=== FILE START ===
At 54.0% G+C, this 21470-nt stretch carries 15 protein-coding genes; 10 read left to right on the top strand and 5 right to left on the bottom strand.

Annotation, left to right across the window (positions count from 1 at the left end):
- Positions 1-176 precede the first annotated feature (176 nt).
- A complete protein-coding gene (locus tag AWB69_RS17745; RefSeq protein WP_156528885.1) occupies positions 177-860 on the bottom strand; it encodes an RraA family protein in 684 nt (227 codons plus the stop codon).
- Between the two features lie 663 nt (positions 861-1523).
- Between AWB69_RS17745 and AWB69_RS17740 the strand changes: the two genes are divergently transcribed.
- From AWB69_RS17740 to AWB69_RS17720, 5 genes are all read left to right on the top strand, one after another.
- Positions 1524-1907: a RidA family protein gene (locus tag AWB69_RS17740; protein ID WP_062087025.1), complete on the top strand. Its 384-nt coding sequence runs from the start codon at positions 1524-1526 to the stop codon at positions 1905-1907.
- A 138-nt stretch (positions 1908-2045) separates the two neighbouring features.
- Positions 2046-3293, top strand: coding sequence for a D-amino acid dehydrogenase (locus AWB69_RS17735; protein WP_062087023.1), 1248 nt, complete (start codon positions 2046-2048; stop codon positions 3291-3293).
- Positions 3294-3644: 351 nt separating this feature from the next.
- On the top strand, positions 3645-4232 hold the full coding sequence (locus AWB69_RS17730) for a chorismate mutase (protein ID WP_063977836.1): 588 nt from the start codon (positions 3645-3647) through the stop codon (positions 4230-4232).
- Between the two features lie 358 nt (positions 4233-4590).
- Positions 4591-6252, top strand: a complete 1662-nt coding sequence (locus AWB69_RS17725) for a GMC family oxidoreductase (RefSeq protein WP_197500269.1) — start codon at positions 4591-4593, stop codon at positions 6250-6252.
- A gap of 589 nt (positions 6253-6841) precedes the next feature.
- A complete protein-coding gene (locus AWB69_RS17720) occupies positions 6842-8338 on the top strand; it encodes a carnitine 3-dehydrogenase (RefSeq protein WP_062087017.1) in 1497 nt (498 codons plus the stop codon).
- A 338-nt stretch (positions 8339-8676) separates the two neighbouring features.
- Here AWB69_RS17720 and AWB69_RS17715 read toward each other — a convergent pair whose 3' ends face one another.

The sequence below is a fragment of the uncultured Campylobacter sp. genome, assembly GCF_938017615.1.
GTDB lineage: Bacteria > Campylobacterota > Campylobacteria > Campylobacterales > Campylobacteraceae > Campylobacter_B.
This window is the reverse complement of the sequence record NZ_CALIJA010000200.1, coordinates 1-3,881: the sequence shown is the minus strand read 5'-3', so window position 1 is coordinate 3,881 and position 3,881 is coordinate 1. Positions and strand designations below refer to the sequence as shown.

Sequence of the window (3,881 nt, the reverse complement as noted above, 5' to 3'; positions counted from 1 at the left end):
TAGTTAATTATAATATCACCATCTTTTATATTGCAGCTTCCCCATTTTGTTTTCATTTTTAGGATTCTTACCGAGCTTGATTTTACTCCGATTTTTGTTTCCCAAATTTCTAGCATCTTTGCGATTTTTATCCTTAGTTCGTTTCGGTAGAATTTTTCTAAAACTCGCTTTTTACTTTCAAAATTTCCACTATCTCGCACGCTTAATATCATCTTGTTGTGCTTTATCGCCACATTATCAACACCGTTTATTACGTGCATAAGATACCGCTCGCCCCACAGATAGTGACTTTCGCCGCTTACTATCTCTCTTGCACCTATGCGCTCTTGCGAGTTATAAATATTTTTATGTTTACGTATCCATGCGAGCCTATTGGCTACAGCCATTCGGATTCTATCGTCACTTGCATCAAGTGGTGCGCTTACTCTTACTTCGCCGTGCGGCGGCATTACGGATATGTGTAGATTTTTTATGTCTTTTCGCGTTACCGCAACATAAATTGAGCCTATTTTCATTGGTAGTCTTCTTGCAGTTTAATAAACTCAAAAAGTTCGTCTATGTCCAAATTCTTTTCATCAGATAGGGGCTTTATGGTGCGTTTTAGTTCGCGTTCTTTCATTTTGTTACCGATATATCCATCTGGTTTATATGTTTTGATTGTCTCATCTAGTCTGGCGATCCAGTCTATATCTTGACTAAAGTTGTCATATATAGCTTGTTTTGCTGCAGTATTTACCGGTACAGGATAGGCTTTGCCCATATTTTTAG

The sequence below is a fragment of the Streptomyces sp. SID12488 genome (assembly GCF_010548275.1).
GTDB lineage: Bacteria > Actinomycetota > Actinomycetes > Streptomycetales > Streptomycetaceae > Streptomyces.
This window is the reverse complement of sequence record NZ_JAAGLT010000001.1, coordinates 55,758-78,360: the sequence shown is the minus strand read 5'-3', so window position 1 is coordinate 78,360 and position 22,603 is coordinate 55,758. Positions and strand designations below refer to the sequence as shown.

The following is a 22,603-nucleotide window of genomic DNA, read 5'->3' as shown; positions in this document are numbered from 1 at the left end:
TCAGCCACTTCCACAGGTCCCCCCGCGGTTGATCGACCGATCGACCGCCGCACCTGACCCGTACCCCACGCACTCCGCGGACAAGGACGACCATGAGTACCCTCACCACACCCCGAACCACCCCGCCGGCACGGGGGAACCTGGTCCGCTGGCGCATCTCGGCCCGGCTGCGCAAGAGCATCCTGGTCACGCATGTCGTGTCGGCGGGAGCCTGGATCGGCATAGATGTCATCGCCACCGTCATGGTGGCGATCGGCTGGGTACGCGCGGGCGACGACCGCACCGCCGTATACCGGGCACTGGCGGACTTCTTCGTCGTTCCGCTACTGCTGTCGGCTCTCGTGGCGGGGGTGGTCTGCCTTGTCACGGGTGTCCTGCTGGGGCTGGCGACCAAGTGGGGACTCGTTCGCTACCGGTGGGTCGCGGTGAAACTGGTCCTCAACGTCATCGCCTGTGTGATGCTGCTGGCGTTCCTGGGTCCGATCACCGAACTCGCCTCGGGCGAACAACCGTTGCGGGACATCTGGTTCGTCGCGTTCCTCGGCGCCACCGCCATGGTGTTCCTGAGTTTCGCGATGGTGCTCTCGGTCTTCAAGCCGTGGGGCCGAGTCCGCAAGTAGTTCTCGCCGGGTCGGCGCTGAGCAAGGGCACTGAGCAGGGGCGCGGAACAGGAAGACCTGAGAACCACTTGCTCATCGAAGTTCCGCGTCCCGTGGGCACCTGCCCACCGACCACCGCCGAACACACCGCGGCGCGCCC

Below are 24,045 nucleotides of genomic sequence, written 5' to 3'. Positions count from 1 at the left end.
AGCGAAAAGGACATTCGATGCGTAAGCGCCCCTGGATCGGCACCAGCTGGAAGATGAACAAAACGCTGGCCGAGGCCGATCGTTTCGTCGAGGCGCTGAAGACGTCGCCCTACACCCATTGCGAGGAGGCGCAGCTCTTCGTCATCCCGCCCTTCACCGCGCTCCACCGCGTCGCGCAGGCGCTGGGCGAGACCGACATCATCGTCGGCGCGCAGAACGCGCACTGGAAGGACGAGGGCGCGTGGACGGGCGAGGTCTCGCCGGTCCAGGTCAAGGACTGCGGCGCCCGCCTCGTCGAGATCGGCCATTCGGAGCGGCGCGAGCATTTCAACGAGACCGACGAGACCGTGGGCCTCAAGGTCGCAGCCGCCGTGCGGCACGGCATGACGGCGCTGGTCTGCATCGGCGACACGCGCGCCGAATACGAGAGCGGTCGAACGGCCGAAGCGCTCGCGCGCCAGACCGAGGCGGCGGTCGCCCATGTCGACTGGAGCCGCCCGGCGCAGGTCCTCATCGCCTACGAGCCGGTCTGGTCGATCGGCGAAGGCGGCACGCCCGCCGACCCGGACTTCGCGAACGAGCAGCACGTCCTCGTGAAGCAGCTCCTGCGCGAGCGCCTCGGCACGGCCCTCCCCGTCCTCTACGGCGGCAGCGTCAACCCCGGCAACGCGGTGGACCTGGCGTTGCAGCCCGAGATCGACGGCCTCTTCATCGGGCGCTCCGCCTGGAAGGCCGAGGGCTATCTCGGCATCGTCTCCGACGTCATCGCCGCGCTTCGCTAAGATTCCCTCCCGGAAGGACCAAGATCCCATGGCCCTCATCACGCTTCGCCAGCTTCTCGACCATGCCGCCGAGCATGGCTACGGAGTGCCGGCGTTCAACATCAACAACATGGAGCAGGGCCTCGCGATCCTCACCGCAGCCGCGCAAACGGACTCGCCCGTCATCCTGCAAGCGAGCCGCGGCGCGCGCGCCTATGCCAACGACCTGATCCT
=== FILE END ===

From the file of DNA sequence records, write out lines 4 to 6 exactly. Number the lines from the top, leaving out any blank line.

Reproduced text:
- A complete protein-coding gene (locus tag AWB69_RS17745; RefSeq protein WP_156528885.1) occupies positions 177-860 on the bottom strand; it encodes an RraA family protein in 684 nt (227 codons plus the stop codon).
- Between the two features lie 663 nt (positions 861-1523).
- Between AWB69_RS17745 and AWB69_RS17740 the strand changes: the two genes are divergently transcribed.